Poster Picks: The Exorcist

Wow, a whole week went by with nary a peep from La Loba. What’s up with that? You’d think I had a life or something. Actually, I was busy pursuing that greatest of Zen mantras: Laissez les bons temps rouler.

Don’t worry…the blog post is already writing itself inside my loopy lupine brain.

However, today marks the last Friday of the great, blizzardy-white, freeze-my-paws-off month of January. This, of course, means the last of the special weekly appearance of my Poster Picks series. Guess this means that I should really start thinking about Flashback Friday again, eh?

On to the point then.

Regardless of your feelings toward the horror genre or this movie in particular, it’s relatively impossible to deny that the poster art for the 1973 classic The Exorcist is the very definition of iconic. The version that I chose to include with this post is the most stripped-down version I could find, without even the standard rundown of the performers, directors, writers, best boys, your mom, dogwalkers, company mimes, etc. All we get for text is the author of the story, the story title, and the director.

Here comes the standard font geek-out: I love sans serif and serif paired like this. In most of my own design work, I always try to stick to 2 fonts, and 9 times out of 10, it’s this kind of pairing (I don’t know why, but sans serif always delights me as the secondary font to a primary serif; gee, wonder where else I use such a pairing?). I also have a huge font-on for sans serif with “Ws” that criss-cross in the center the way this one does. Especially such a narrow sans serif. I’ve used fonts similar to this one several times. This is also a gorgeous serif font and the purple color is quite complimentary to the pea soup yellow-green tint of the image that follows.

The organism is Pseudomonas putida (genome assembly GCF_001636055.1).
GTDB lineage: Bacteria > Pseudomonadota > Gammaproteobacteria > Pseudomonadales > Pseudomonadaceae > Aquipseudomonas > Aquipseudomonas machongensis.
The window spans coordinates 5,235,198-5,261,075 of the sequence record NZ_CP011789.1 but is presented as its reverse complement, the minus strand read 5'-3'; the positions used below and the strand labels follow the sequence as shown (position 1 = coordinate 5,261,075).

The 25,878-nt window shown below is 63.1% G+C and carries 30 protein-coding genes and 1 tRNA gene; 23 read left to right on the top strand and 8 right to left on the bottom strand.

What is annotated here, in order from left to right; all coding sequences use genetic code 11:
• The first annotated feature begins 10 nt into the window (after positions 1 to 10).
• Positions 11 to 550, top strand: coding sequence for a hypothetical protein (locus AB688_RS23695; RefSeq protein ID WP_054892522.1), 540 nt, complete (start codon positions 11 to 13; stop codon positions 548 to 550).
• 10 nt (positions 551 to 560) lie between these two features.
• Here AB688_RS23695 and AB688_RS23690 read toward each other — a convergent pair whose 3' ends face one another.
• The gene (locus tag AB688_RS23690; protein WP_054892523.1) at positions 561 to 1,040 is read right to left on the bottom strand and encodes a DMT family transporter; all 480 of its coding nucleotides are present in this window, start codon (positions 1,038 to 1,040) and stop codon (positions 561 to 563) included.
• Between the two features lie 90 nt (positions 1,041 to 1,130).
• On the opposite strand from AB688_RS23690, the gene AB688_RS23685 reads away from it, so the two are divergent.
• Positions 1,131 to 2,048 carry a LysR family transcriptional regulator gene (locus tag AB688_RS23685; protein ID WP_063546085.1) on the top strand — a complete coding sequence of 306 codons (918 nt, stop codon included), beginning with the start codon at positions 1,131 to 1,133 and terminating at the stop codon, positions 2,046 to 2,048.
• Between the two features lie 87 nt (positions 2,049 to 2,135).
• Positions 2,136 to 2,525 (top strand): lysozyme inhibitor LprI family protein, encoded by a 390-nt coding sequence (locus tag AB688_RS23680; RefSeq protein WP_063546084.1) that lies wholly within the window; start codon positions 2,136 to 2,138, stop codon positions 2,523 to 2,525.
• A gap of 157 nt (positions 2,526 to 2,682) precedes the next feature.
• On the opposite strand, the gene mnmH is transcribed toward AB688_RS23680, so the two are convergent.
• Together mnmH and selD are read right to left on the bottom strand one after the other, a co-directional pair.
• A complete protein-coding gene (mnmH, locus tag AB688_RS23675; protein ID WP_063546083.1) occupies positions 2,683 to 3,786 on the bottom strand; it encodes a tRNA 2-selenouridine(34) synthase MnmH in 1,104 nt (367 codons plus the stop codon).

Heh. Pea soup.

The writer-title-director combo of this poster has pretty much become the triumvirate of horror movie greatness. Blatty’s original novel continues to reign as one of the genre’s strongest offerings. The fact that he placed his story in Washington, D.C., and based it on an actual case of exorcism that occurred right in Maryland means that it gets extra coolness points from this resident of the Old Line State.

I’m delighted to say that, separate from this amazing novel, the movie stands as not only one of the greatest movies of modern horror, but constantly ranks very high on most critical and fan-created horror movie lists. To say this is a must-see of the genre is about as big an understatement as saying Dr. Crusher might be my favorite TNG character.

And who made it a must see? Friedkin. Love him, hate him, think he’s an asshole, the man made a masterpiece and, in doing so, secured his position in horror history.

Then we get that image. That glorious image that horror fans have burned into our souls (and some have etched onto their skin; actually, I’m going to have to say that Exorcist-themed tattoos might actually be scarier than the movie).

This is the movie’s defining moment. The beginning of the showdown. This is when shit gets real. This is the arrival of…The Exorcist.


He stands outside the house, so unassuming and small in that blaze of light, which drowns out any details and gives us nothing more than his silhouette. His head is tipped slightly back, letting us know that he is looking straight into that sickly glow. All he brings with him is a satchel.

Oh, and the power of Christ.

One final nerd observation: I love how the streetlamp bisects the image, leaving a distinct separation between the evil on one side and the good on its own side.

Taken out of context (and without that fierce brightness emanating from that top-floor room), this is actually quite a benign image. Nothing more than a man standing outside of a townhouse. It’s a false sense of simplicity and security that permeates this movie…that things so generic can become so traumatizing, so horrific.